What if I told you that there was a shareholder-friendly cash cow that’s poised to return a profound amount of capital back into the pockets of shareholders whilst still maintaining massive levels of double-digit growth? The mystery stock I’m about to present to you today recently increased its dividend by a whopping 114.3% following the release of its Q4 2017 results. The stock responded by rallying, but this rally was short-lived, as the gains were surrendered in a hurry thanks in part to a public relations fiasco that’s plagued one of the company’s subsidiaries. The decline is being exacerbated…
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What if I told you that there was a shareholder-friendly cash cow that’s poised to return a profound amount of capital back into the pockets of shareholders whilst still maintaining massive levels of double-digit growth?
The mystery stock I’m about to present to you today recently increased its dividend by a whopping 114.3% following the release of its Q4 2017 results. The stock responded by rallying, but this rally was short-lived, as the gains were surrendered in a hurry thanks in part to a public relations fiasco that’s plagued one of the company’s subsidiaries. The decline is being exacerbated by a market-wide pullback.
The mystery stock, as you may have guessed, is Restaurant Brands International Inc. (TSX:QSR)(NYSE:QSR), and the subsidiary is, of course, Tim Hortons. But before you stop reading the rest of this article, I want to take a moment to consider the worst-case scenario, which I believe is already baked into the share price at these levels. When taking the company’s incredible growth and the profound amount of cash that stands to be returned to investors over the next five years, I think the stock is severely undervalued; recent news stories have been causing the stock to be unfairly punished.
Tim Hortons has experienced sub-par same-store sales growth (SSSG) numbers for quite some time now, and the endless barrage of negative headlines is surely not helping the company’s reputation with Canadians. Franchisees are disgruntled, some Tim’s regulars have been boycotting the brand, and many morally conscious investors believe the company is acting selfishly by making deep cuts that not only hurt its partners, but also its frontline employees.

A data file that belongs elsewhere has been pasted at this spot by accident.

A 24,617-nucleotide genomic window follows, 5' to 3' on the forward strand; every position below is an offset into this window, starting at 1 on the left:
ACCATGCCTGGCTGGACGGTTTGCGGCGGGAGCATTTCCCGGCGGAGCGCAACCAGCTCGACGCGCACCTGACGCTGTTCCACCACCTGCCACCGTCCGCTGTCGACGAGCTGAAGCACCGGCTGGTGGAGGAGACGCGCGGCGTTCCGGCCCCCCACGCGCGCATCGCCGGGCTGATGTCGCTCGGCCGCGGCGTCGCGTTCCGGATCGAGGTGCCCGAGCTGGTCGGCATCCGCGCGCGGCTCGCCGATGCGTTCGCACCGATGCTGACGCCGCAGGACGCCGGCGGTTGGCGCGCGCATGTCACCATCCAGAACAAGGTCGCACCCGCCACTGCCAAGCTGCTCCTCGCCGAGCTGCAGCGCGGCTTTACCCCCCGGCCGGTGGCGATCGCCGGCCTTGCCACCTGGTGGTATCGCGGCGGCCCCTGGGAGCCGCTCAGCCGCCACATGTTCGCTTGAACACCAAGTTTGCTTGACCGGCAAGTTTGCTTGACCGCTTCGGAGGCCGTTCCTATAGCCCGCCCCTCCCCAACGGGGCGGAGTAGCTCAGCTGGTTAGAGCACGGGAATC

With this in mind, I believe that the average investor is taking the negative developments too personally, and that the longer-term implications of the problem are nothing to be worried about. The fundamentals are still intact, and the company still stands to be one of the best blue-chip growth stocks on the TSX.
If you’re a morally conscious investor, that’s fine; however, you should understand that the fault doesn’t lie with Restaurant Brands’ management, as I’ve noted in a previous piece. Moreover, the troubled franchisee relationship may be a cause for concern, as future initiatives may be subject to resistance; however, I think this matter is baked into the current share price and then some.
As such, the stock has been so overly punished such that Morgan Stanley has called the stock the “single most dislocated” stock in its sector.
“Post-refranchising growth of underlying cash flows and ability to return capital will be drivers of shareholder value creation,” said John Glass, an analyst at Morgan Stanley.
Even with no growth over the next year (an improbable scenario), the company is still a cash cow, with the ability to continue to reward shareholders through generous dividend increases. Moreover, given the defensive nature of fast-food firms, the global expansion opportunity and potential to improve SSSG at all its chains, the stock appears to have a large margin of safety at current prices.
Fellow Fool contributor Will Ashworth seems to think that the recent dividend double is “a form of bribery.” I couldn’t disagree more. This special increase is a huge vote of confidence by management in its abilities as a predictable cash cow. And its cash flow is slated to accelerate given the high-growth nature of its business.
Over time, it’s been shown that boycotts have minimal effect on a firm in the grander scheme of things. Moreover, I believe such controversies will be forgotten about a few years down the road. Tim Hortons is a great global brand; however, it may take years to hit the optimal tone with franchisees and customers.
The stock trades at a mere 16.3 times forward earnings, which is absurdly undervalued given the premium aspects of the underlying business and its promising growth runway.
Make no mistake. Restaurant Brands still remains a premium growth stock. In the end, it will be the earnings results that will dictate the trajectory of the stock price. In the meantime, enjoy the whopper 3.3% dividend yield!
Stay hungry. Stay Foolish.
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Fool contributor Joey Frenette owns shares of RESTAURANT BRANDS INTERNATIONAL INC. The Motley Fool owns shares of RESTAURANT BRANDS INTERNATIONAL INC.